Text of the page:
The airplane had experienced multiple anomalies with the autopilot and vacuum system prior to the accident flight. Maintenance records indicated that these discrepancies had been resolved; however, damage to the airplane precluded a substantive confirmation of their operation. Additionally, an oversight by an avionics repair facility one week before the accident resulted in the airplane’s pitot/static system being inadvertently tested and certified to 20,000 feet, rather than the airplane’s service ceiling of 30,200 feet. The relevance of this finding, if any, could not be determined.
The airplane was equipped with a supplemental oxygen system; however, maintenance records indicated that the pilot’s mask, while operational, had degraded. Additionally, the mask had been relocated to a position behind the pilot’s seat, which would have been hard to reach in the event of a rapid decompression. Ultimately, the NTSB was unable to determine the cause of the rapid descent because of the postcrash damage to the airplane systems and components.
The National Transportation Safety Board determines the probable cause(s) of this accident to be: The pilot’s failure to regain airplane control following a sudden rapid descent during cruise, which resulted in an in-flight breakup. Contributing to the accident was the pilot’s decision to make the flight with a failed vacuum pump, particularly at high altitude in night conditions.
Two died in the crash of this pressurized piston twin. Although there is no definitive determination, the NTSB clearly considers failure of the Cessna’s remaining vacuum pump, and the “glass cockpit” pilot’s lack of recent experience in legacy-panel instrument flight, possibly in a partial panel condition, to be a likely scenario. The NTSB report includes an unusually frank statement: “Given the pilot’s overwhelming experience with ‘glass cockpit’ instruments, as opposed to the traditional type in the accident airplane, along with the failure of one of the vacuum pumps, he should have reconsidered making the flight, particularly during night conditions.”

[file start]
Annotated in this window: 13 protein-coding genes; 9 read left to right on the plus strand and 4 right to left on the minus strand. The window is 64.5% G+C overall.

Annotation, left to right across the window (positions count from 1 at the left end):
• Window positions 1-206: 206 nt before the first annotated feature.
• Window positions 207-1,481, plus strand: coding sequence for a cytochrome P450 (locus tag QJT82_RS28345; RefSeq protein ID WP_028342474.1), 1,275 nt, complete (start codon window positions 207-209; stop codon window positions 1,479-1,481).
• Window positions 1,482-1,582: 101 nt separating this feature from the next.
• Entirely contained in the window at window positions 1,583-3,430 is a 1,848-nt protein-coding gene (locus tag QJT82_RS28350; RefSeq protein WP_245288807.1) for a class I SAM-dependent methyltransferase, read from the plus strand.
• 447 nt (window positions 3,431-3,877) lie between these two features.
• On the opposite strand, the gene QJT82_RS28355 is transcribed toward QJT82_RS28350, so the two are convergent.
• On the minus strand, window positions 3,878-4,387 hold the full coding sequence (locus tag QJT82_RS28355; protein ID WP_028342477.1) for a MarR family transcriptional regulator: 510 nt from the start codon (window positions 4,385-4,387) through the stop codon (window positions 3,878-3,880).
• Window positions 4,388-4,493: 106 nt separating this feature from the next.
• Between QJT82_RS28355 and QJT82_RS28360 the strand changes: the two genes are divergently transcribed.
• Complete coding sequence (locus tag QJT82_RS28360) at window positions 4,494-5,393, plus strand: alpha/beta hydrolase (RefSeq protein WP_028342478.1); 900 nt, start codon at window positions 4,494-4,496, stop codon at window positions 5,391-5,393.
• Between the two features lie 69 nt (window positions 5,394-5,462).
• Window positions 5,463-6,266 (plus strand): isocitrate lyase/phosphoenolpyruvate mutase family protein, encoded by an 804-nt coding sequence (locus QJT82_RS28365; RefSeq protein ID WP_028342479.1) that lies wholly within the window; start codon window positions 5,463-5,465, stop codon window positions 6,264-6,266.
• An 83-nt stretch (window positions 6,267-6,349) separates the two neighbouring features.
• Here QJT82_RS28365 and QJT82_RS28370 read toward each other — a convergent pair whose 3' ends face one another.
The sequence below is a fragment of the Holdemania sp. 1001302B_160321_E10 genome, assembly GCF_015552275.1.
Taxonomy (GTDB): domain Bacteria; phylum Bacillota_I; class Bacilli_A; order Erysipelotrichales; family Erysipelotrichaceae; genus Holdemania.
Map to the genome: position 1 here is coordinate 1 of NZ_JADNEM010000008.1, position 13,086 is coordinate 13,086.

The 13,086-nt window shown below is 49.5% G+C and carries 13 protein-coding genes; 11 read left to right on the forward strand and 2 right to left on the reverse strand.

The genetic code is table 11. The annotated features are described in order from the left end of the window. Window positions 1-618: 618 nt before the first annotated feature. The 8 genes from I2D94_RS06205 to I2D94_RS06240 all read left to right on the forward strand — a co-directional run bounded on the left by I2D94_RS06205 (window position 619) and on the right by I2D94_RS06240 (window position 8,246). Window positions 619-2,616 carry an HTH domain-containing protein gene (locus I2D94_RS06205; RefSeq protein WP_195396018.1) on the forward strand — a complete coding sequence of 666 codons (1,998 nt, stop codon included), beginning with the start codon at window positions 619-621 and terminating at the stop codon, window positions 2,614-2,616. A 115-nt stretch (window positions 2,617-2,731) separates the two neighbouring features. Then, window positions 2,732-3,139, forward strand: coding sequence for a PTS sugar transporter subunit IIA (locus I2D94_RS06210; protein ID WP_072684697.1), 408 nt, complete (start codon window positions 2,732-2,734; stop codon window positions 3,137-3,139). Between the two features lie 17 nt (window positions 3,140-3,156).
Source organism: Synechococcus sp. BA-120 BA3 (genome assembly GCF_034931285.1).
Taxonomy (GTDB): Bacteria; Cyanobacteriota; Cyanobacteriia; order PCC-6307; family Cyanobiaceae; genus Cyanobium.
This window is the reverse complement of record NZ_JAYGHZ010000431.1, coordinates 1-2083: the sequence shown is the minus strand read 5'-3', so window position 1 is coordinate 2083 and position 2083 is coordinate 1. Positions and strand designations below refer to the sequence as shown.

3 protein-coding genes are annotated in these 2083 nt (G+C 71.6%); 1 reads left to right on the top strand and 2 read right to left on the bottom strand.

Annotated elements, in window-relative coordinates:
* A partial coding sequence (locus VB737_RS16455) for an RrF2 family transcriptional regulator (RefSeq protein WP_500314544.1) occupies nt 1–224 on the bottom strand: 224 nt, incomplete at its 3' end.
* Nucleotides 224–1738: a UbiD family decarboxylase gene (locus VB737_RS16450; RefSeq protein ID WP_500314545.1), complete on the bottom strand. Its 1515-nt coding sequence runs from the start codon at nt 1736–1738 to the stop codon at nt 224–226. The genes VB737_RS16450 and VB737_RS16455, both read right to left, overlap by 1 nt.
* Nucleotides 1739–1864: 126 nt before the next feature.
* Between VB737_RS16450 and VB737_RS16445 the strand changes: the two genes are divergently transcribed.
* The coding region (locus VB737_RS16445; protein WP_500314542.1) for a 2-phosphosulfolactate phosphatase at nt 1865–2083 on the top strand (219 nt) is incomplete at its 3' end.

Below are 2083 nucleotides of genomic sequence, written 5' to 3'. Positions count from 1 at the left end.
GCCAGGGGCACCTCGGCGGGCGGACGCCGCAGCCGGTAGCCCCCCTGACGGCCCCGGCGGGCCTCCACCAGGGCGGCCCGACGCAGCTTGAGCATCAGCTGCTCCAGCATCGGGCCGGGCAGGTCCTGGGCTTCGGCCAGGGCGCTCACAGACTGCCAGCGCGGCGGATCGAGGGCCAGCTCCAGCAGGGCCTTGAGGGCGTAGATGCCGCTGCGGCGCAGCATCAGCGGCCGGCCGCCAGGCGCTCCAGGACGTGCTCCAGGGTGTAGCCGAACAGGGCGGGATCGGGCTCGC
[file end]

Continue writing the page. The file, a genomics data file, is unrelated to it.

Most reviews of crashes of this sort would focus on the skills needed to fly partial panel, the uniquely different scan techniques for glass cockpit versus traditionally-instrumented cockpits, and–as has rightfully received so very much attention in the last couple of years–the topic of Loss of Control – Inflight (LOC-I). In this and many other crashes involving deaths in piston twin airplanes, however, there is a deeper issue we must consider: pilots’ failure to uphold their responsibility to their passengers, their families, the employees and co-workers who depend upon them, and the persons on the ground under the flight path of the airplane. The deeper issue in a great many fatal general aviation accidents is that of pilot professionalism, to live up to the responsibility we freely accept as pilot-in-command.